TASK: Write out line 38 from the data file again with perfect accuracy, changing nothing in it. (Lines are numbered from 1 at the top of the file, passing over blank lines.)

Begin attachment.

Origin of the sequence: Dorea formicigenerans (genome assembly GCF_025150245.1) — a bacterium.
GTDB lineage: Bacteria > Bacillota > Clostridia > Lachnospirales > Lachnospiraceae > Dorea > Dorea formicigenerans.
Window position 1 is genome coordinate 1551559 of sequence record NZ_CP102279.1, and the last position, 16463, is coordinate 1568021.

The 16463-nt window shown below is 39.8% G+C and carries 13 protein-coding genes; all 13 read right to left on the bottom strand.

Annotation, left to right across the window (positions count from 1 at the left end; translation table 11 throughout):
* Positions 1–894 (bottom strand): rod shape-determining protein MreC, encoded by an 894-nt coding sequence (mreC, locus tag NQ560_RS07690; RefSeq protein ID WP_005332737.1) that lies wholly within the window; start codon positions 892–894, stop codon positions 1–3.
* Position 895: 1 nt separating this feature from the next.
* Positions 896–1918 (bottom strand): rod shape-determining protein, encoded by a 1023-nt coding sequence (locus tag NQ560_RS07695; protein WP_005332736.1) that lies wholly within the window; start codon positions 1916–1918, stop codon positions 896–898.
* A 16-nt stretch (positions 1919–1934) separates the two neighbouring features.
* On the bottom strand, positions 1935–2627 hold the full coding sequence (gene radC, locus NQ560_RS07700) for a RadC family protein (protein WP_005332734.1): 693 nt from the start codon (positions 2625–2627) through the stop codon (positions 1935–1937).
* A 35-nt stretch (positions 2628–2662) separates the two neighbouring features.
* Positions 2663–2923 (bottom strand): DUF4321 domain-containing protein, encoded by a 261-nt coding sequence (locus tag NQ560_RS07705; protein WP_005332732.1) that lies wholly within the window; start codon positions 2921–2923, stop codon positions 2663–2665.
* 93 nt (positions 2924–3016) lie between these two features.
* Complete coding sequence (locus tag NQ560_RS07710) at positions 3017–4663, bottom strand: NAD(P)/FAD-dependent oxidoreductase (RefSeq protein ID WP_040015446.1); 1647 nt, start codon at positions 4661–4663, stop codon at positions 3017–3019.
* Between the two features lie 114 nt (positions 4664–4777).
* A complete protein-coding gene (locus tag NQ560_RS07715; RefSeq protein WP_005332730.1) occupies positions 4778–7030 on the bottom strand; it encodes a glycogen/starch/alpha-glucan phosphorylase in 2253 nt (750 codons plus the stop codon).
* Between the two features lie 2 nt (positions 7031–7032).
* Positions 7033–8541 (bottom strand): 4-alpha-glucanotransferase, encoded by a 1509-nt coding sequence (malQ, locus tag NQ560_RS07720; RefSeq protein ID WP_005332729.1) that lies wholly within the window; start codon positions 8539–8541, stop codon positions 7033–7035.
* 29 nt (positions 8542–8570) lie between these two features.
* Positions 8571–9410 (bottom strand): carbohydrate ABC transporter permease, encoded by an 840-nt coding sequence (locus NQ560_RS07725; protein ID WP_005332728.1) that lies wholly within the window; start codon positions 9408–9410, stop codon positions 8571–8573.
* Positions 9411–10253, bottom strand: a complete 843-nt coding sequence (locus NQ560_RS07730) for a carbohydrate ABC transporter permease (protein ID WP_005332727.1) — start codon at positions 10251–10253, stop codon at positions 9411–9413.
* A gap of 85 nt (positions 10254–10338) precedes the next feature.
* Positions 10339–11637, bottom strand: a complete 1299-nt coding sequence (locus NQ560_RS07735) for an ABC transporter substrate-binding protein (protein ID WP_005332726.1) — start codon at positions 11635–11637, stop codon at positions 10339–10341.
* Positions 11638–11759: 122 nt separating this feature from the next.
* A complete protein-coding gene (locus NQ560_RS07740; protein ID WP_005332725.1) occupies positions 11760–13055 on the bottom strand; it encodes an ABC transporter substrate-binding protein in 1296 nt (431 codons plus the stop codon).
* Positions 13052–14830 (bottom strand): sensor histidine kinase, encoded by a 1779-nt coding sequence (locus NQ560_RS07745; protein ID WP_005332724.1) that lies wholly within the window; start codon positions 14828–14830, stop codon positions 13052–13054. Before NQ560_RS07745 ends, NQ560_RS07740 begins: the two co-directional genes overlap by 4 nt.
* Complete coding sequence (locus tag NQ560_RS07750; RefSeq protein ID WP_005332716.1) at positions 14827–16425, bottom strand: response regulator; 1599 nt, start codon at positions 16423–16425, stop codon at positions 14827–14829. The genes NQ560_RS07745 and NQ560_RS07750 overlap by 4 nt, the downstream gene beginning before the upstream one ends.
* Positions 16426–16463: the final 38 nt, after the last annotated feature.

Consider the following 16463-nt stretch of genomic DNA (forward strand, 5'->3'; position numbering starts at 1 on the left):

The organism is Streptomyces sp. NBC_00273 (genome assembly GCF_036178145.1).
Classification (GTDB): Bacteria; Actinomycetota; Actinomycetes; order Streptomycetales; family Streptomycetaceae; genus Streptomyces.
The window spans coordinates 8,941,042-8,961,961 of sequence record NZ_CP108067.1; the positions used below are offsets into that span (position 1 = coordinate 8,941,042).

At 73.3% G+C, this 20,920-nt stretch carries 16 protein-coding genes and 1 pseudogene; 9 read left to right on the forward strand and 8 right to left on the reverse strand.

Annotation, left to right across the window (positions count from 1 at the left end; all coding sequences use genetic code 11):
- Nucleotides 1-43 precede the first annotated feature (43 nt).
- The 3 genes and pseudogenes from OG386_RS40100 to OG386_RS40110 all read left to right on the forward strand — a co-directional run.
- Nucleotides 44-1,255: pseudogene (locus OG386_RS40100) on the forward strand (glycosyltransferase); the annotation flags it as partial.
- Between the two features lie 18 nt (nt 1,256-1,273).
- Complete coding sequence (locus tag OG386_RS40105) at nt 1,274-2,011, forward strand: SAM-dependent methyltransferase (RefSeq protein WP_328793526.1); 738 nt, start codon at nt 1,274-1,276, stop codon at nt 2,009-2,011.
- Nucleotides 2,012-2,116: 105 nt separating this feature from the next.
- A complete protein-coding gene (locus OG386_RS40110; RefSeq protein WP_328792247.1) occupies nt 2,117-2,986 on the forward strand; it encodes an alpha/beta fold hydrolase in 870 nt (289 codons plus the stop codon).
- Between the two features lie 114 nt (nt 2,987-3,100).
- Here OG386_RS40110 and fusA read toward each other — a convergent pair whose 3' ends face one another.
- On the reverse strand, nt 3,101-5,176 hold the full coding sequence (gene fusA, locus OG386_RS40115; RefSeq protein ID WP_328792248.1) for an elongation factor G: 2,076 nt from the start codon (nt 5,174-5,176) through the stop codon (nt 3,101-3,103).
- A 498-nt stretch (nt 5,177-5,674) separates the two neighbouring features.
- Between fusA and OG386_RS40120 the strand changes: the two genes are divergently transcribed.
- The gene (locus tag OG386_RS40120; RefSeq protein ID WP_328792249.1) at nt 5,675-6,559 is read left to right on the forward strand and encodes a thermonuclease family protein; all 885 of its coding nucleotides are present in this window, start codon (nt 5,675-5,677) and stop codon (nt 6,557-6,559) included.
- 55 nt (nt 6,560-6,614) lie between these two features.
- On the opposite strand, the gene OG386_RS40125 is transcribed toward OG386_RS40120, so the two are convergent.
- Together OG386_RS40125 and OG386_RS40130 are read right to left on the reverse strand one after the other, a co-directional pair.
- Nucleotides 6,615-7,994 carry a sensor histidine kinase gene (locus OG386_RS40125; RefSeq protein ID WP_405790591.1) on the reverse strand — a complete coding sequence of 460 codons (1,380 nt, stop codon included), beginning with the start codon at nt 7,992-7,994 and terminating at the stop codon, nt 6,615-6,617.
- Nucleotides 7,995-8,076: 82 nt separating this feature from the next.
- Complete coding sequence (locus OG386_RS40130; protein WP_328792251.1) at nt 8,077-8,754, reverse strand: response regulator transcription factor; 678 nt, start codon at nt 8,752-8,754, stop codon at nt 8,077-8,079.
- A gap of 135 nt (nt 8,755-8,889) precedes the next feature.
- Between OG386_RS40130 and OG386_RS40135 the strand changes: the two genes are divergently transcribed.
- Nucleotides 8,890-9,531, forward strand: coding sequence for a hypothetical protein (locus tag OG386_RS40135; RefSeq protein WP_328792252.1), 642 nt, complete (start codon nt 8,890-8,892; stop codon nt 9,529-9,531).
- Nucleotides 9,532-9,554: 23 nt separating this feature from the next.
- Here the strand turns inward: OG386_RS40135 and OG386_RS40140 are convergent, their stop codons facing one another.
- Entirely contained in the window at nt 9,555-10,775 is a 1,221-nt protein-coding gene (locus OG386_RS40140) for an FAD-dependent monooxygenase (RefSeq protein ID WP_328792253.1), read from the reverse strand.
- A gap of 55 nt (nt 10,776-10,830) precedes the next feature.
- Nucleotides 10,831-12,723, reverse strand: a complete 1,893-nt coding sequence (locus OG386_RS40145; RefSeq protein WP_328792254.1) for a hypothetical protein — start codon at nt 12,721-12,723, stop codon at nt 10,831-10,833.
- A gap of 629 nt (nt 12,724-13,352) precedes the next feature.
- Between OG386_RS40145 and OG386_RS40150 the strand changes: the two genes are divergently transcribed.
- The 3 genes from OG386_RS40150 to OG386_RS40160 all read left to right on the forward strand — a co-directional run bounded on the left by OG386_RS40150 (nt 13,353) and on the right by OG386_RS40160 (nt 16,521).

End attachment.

- Between the two features lie 18 nt (nt 1,256-1,273).